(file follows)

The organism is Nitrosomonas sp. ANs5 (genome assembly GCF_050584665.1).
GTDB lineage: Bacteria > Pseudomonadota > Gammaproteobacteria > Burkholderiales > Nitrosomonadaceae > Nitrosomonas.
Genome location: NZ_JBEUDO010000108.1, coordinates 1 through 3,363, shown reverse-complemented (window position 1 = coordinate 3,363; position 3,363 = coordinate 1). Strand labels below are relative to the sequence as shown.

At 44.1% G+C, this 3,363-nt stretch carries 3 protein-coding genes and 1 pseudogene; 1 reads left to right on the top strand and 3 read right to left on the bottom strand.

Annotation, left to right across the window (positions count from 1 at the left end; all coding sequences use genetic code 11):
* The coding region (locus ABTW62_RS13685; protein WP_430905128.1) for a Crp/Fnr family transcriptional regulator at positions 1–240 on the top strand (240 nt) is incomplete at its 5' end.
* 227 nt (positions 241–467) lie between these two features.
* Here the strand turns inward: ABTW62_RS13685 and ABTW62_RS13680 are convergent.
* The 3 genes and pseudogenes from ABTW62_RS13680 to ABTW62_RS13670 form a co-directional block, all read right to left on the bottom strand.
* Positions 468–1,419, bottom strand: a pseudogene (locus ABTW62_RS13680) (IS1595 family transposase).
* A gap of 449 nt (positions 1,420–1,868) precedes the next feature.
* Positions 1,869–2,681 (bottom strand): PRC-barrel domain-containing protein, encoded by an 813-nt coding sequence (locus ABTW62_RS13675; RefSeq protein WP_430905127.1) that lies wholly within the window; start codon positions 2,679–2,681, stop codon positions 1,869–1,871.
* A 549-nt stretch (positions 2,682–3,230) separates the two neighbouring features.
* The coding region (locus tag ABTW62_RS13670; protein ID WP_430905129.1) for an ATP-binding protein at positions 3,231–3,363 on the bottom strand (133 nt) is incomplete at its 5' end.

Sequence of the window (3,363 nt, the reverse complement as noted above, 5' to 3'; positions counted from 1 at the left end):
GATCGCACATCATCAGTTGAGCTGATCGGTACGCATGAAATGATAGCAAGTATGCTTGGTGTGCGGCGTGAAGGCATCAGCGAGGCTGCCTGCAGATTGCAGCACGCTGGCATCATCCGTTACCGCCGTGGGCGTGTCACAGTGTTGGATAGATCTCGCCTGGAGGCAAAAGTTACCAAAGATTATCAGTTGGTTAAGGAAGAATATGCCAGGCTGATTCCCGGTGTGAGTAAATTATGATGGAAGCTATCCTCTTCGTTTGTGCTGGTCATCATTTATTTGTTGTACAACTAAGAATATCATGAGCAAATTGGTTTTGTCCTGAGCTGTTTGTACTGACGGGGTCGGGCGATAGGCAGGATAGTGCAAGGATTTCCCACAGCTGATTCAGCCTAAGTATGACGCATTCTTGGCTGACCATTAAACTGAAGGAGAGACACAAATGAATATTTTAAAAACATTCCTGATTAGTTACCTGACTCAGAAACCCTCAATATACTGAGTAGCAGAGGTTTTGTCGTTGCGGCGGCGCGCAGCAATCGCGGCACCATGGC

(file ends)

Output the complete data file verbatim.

The organism is Nitrosomonas sp. ANs5 (genome assembly GCF_050584665.1).
GTDB lineage: Bacteria > Pseudomonadota > Gammaproteobacteria > Burkholderiales > Nitrosomonadaceae > Nitrosomonas.
Genome location: NZ_JBEUDO010000108.1, coordinates 1 through 3,363, shown reverse-complemented (window position 1 = coordinate 3,363; position 3,363 = coordinate 1). Strand labels below are relative to the sequence as shown.

At 44.1% G+C, this 3,363-nt stretch carries 3 protein-coding genes and 1 pseudogene; 1 reads left to right on the top strand and 3 read right to left on the bottom strand.

Annotation, left to right across the window (positions count from 1 at the left end; all coding sequences use genetic code 11):
* The coding region (locus ABTW62_RS13685; protein WP_430905128.1) for a Crp/Fnr family transcriptional regulator at positions 1–240 on the top strand (240 nt) is incomplete at its 5' end.
* 227 nt (positions 241–467) lie between these two features.
* Here the strand turns inward: ABTW62_RS13685 and ABTW62_RS13680 are convergent.
* The 3 genes and pseudogenes from ABTW62_RS13680 to ABTW62_RS13670 form a co-directional block, all read right to left on the bottom strand.
* Positions 468–1,419, bottom strand: a pseudogene (locus ABTW62_RS13680) (IS1595 family transposase).
* A gap of 449 nt (positions 1,420–1,868) precedes the next feature.
* Positions 1,869–2,681 (bottom strand): PRC-barrel domain-containing protein, encoded by an 813-nt coding sequence (locus ABTW62_RS13675; RefSeq protein WP_430905127.1) that lies wholly within the window; start codon positions 2,679–2,681, stop codon positions 1,869–1,871.
* A 549-nt stretch (positions 2,682–3,230) separates the two neighbouring features.
* The coding region (locus tag ABTW62_RS13670; protein ID WP_430905129.1) for an ATP-binding protein at positions 3,231–3,363 on the bottom strand (133 nt) is incomplete at its 5' end.

Sequence of the window (3,363 nt, the reverse complement as noted above, 5' to 3'; positions counted from 1 at the left end):
GATCGCACATCATCAGTTGAGCTGATCGGTACGCATGAAATGATAGCAAGTATGCTTGGTGTGCGGCGTGAAGGCATCAGCGAGGCTGCCTGCAGATTGCAGCACGCTGGCATCATCCGTTACCGCCGTGGGCGTGTCACAGTGTTGGATAGATCTCGCCTGGAGGCAAAAGTTACCAAAGATTATCAGTTGGTTAAGGAAGAATATGCCAGGCTGATTCCCGGTGTGAGTAAATTATGATGGAAGCTATCCTCTTCGTTTGTGCTGGTCATCATTTATTTGTTGTACAACTAAGAATATCATGAGCAAATTGGTTTTGTCCTGAGCTGTTTGTACTGACGGGGTCGGGCGATAGGCAGGATAGTGCAAGGATTTCCCACAGCTGATTCAGCCTAAGTATGACGCATTCTTGGCTGACCATTAAACTGAAGGAGAGACACAAATGAATATTTTAAAAACATTCCTGATTAGTTACCTGACTCAGAAACCCTCAATATACTGAGTAGCAGAGGTTTTGTCGTTGCGGCGGCGCGCAGCAATCGCGGCACCATGGC